Fishing Needed to Preserve Tribal Cultureby Sean Breslin
Montana Kaimin, March 14, 2006
The reduction of salmon fisheries in tribal lands has devastating effects on tribal people and customs, a Nez Perce biologist said last night. Emmit Taylor of the Nez Perce Department of Fisheries Resource Management spoke last night as part of the Wilderness Issues Lecture Series. During a lecture entitled "Salmon Restoration in the Nez Perce Territory," Taylor showed how the reduced fishing opportunities sever cultural ties with Nez Perce traditions.
"If we lose those cultural connections, we lose the game," Taylor said.
Taylor said catching salmon builds pride and self-esteem in Nez Perce peoples in a way that non-traditional living cannot. Traditional salmon fishing is uniquely tied in with Nez Perce culture, he said, citing traditional religious ceremonies "centered around water and fish."
"Salmon are part of our spiritual and culture identity," Taylor said.
Taylor outlined the negative effects that several dams have had on salmon habitat in Nez Perce traditional land, which originally extended from the Pacific Northwest to western Montana. Under the 1855 treaty with the Nez Perce, the U.S. government gave the tribe "the right of taking fish at all usual and accustomed places," meaning all the waters the Nez Perce had access to before contact with whites, he said.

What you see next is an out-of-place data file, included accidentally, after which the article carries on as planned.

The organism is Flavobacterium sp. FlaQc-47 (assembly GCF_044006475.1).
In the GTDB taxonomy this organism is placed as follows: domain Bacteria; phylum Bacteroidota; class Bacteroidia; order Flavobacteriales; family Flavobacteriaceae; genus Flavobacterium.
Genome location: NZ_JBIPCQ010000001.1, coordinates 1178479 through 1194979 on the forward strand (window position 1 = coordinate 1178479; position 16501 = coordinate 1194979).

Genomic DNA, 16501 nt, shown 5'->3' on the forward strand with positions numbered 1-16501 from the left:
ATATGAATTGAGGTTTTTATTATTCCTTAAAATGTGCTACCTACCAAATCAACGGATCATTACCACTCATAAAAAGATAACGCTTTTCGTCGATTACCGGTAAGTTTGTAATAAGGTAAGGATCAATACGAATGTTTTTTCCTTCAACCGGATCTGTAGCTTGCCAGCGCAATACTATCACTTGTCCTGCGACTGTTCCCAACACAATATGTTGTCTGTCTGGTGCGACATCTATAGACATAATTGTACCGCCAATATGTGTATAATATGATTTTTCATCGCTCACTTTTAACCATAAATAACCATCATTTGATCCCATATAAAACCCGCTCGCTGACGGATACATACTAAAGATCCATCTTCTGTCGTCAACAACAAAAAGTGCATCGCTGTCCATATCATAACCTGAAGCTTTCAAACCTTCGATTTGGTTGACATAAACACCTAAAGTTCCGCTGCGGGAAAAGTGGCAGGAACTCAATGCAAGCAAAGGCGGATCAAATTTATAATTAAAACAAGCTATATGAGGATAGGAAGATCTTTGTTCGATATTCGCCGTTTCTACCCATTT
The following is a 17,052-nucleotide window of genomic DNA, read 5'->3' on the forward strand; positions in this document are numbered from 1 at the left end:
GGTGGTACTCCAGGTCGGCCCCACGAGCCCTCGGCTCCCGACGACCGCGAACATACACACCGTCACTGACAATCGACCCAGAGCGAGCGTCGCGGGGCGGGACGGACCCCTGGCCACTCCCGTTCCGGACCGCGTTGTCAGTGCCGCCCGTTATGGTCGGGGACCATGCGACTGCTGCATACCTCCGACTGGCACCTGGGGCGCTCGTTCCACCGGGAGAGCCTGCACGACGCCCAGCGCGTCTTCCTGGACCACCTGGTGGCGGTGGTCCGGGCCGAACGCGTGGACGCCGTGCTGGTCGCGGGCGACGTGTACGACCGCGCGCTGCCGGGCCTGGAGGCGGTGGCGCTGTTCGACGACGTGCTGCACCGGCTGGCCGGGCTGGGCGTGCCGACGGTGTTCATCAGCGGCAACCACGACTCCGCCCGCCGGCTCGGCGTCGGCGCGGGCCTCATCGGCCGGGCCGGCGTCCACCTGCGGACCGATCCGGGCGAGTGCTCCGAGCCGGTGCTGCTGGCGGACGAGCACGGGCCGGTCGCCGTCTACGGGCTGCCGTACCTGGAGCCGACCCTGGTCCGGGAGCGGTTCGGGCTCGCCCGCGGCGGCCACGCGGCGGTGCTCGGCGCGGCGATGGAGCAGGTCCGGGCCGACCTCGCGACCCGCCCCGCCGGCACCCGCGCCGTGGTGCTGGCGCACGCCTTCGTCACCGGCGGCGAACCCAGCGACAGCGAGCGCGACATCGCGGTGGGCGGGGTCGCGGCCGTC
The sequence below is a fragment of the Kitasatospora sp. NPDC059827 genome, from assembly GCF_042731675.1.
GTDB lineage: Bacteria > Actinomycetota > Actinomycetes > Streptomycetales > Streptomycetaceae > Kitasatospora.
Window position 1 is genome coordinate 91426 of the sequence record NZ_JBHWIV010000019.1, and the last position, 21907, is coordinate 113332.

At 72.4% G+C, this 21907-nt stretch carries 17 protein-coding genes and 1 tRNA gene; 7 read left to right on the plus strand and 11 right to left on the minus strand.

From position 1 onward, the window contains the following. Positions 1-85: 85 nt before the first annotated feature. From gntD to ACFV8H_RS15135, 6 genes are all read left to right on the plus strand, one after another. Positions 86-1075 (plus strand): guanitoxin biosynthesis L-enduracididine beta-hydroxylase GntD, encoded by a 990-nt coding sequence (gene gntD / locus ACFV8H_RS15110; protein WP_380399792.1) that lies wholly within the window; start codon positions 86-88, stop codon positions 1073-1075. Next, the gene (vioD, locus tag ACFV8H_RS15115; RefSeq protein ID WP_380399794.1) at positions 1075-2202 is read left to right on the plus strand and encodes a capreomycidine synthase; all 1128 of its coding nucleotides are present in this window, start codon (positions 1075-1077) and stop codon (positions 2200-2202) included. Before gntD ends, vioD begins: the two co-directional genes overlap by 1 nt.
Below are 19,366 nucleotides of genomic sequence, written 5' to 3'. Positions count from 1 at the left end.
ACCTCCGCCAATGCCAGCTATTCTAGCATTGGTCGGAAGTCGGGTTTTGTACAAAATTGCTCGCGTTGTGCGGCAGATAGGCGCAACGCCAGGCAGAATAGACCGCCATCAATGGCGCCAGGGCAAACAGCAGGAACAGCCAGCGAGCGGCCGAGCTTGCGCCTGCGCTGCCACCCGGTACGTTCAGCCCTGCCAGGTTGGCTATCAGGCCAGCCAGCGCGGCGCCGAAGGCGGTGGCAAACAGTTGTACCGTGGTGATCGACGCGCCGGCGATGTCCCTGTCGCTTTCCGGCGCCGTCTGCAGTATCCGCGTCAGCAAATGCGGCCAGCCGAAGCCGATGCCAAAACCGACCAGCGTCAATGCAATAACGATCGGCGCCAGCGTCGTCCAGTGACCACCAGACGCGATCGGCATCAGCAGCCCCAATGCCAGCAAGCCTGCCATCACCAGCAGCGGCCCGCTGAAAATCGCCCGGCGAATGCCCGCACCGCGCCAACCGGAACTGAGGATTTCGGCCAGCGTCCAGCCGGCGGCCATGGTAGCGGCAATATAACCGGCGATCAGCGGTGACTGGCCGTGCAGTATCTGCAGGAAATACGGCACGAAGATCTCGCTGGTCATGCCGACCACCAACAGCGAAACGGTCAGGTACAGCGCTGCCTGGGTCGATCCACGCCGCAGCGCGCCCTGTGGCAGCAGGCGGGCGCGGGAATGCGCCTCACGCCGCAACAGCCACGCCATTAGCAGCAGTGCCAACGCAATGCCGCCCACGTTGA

Since dams have gone up, fisheries have dramatically decreased on the Clearwater, Snake and Columbia rivers, Taylor said. Governments have tried to restrict native fishing access as a result, he said.
"How can the state tell us not to fish? It's our treaty right to do so!" Taylor said.
Taylor sees the destruction of these fisheries as a direct violation of the 1855 treaty, he said. The violation could lead to "a major lawsuit," which Taylor said could be more expensive than removing the harmful dams.
Taylor also tied salmon to social ills that plague many native people, such as poverty and unemployment. Traditional salmon fishing helps Nez Perce people gain confidence to combat modern problems, he said. Salmon also provides nutrients that many Nez Perce aren't getting because the fisheries are so small now, he said.
"Diabetes is going through the roof for our people ... we're getting away from our traditional food," Taylor said.
Taylor said land managers are not sympathetic to Nez Perce fishing rights because they don't take into account spiritual connections the people have with the land. However, spiritual connections with the land are necessary to survival, he said.
"It's that spiritual connection that's going to save you," Taylor said. "If I don't do my best to keep that connection, I hate to think what'd happen."
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